Open Access

Effect of deferiprone or deferoxamine on right ventricular function in thalassemia major patients with myocardial iron overload

  • Gillian C Smith1, 2,
  • Francisco Alpendurada1,
  • John Paul Carpenter1, 2,
  • Mohammed H Alam1, 2,
  • Vasili Berdoukas3,
  • Markissia Karagiorga4,
  • Vasili Ladis4,
  • Antonio Piga5,
  • Athanassios Aessopos6,
  • Efstathios D Gotsis7,
  • Mark A Tanner8,
  • Mark A Westwood9,
  • Renzo Galanello10,
  • Michael Roughton11 and
  • Dudley J Pennell1, 2Email author
Contributed equally
Journal of Cardiovascular Magnetic Resonance201113:34

DOI: 10.1186/1532-429X-13-34

Received: 10 February 2011

Accepted: 6 July 2011

Published: 6 July 2011

Abstract

Background

Thalassaemia major (TM) patients need regular blood transfusions that lead to accumulation of iron and death from heart failure. Deferiprone has been reported to be superior to deferoxamine for the removal of cardiac iron and improvement in left ventricular (LV) function but little is known of their relative effects on the right ventricle (RV), which is being increasingly recognised as an important prognostic factor in cardiomyopathy. Therefore data from a prospective randomised controlled trial (RCT) comparing these chelators was retrospectively analysed to assess the RV responses to these drugs.

Methods

In the RCT, 61 TM patients were randomised to receive either deferiprone or deferoxamine monotherapy, and CMR scans for T2* and cardiac function were obtained. Data were re-analysed for RV volumes and function at baseline, and after 6 and 12 months of treatment.

Results

From baseline to 12 months, deferiprone reduced RV end systolic volume (ESV) from 37.7 to 34.2 mL (p = 0.008), whilst RV ejection fraction (EF) increased from 69.6 to 72.2% (p = 0.001). This was associated with a 27% increase in T2* (p < 0.001) and 3.1% increase in LVEF (p < 0.001). By contrast, deferoxamine showed no change in RVESV (38.1 to 39.1 mL, p = 0.38), or RVEF (70.0 to 69.9%, p = 0.93) whereas the T2* increased by 13% (p < 0.001), but with no change in LVEF (0.32%; p = 0.66). Analysis of between drugs treatment effects, showed significant improvements favouring deferiprone with a mean effect on RVESV of -1.82 mL (p = 0.014) and 1.16% for RVEF (p = 0.009). Using regression analysis the improvement in RVEF at 12 months was shown to be greater in patients with lower baseline EF values (p < 0.001), with a significant difference in RVEF of 3.5% favouring deferiprone over deferoxamine (p = 0.012).

Conclusion

In this retrospective analysis of a prospective RCT, deferiprone monotherapy was superior to deferoxamine for improvement in RVEF and end-systolic volume. This improvement in the RV volumes and function may contribute to the improved cardiac outcomes seen with deferiprone.

Introduction

Blood transfusions are standard therapy for patients with β-thalassaemia major (TM) and prevent death in childhood, but although clinical status and short term survival improve, each unit of blood contains about 200-250 mg of iron which the body cannot eliminate, which leads to long term iron accumulation. Patients treated only with blood transfusions may die in the second and third decades of life from the complications of iron overload, in particular heart failure [1, 2]. Myocyte damage is related to the production of reactive oxygen species (ROS) formed as levels of labile iron rise, which cause oxidative damage to membranes and mitochondrial respiratory chain enzyme dysfunction [3, 4]. Chelation therapy can reduce tissue iron levels and the incidence of cardiac complications, but patients at risk need to be accurately profiled for appropriate treatment. The cardiovascular magnetic resonance (CMR) relaxation parameter T2* is sensitive to storage tissue iron in haemosiderin because of the creation of field inhomogeneities by iron particles, and the clinical adoption of this technique is now widespread as a mainstay of cardiac iron overload assessment and treatment,[57] with important capability to predict future cardiac events,[8] and evidence of significant beneficial effects on cardiac mortality [9].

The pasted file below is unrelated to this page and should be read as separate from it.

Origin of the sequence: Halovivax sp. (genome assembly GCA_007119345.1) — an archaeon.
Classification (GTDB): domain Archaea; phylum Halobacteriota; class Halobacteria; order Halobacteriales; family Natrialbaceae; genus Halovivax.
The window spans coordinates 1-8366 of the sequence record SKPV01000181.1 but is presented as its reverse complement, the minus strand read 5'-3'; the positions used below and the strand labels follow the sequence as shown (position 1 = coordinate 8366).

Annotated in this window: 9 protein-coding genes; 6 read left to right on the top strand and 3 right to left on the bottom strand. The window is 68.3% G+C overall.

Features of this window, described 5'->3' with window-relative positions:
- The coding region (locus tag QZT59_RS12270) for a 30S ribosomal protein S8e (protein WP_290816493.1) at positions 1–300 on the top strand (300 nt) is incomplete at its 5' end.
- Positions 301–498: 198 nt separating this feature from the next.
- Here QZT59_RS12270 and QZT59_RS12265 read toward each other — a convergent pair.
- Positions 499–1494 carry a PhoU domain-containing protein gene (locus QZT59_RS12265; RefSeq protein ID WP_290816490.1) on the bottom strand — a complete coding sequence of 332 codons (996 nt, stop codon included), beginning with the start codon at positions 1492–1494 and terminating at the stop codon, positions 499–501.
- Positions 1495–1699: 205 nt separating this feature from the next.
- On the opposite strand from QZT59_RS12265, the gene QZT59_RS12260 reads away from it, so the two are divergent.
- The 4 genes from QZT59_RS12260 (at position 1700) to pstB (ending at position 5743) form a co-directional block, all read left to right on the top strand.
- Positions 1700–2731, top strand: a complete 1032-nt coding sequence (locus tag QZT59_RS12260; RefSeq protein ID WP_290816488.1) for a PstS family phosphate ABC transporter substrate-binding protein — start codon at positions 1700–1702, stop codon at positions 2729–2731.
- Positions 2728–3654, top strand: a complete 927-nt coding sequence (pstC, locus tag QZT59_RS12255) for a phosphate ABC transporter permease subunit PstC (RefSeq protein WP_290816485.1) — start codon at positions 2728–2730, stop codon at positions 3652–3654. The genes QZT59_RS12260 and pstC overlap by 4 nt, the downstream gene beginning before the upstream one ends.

Deferoxamine was the first iron chelating agent for clinical use and became standard therapy in the 1970s. It is a large positively charged lipophobic molecule, is poorly absorbed by the digestive system and has a short plasma half life [10, 11]. It is therefore administered subcutaneously using a portable syringe system usually overnight typically 5 times per week. This therapy can be very problematic with poor compliance, and a number of factors result in long-term cardiac iron accumulation with its use [12]. The second clinical iron chelator was deferiprone, which is a much smaller neutrally charged lipophilic molecule which allows good gastrointestinal absorption and cellular access [10, 11]. The plasma half life is longer allowing oral administration with three doses per day. Direct comparison trials show that deferiprone has greater efficacy than deferoxamine for reducing myocardial iron loading and improving left ventricular (LV) systolic function [13, 14]. However, there is a paucity of data related to the effects of these chelators on the right ventricle (RV), which is known to be an important independent predictor of outcome in dilated cardiomyopathy,[15] and ischaemic heart disease [1618]. Recent papers have established the normal ranges for RV volumetric parameters for non-iron loaded TM patients and shown a significant relation between T2* and RV ejection fraction (RVEF), including a small percentage of patients with impaired RVEF but normal LVEF [19, 20]. In order to identify and compare the effects of deferiprone and deferoxamine, we reanalyzed the CMR images for the LA16 trial, which was a randomized controlled trial (RCT) comparing the 2 drugs [14]. Our hypothesis was that deferiprone would improve RV function more than deferoxamine.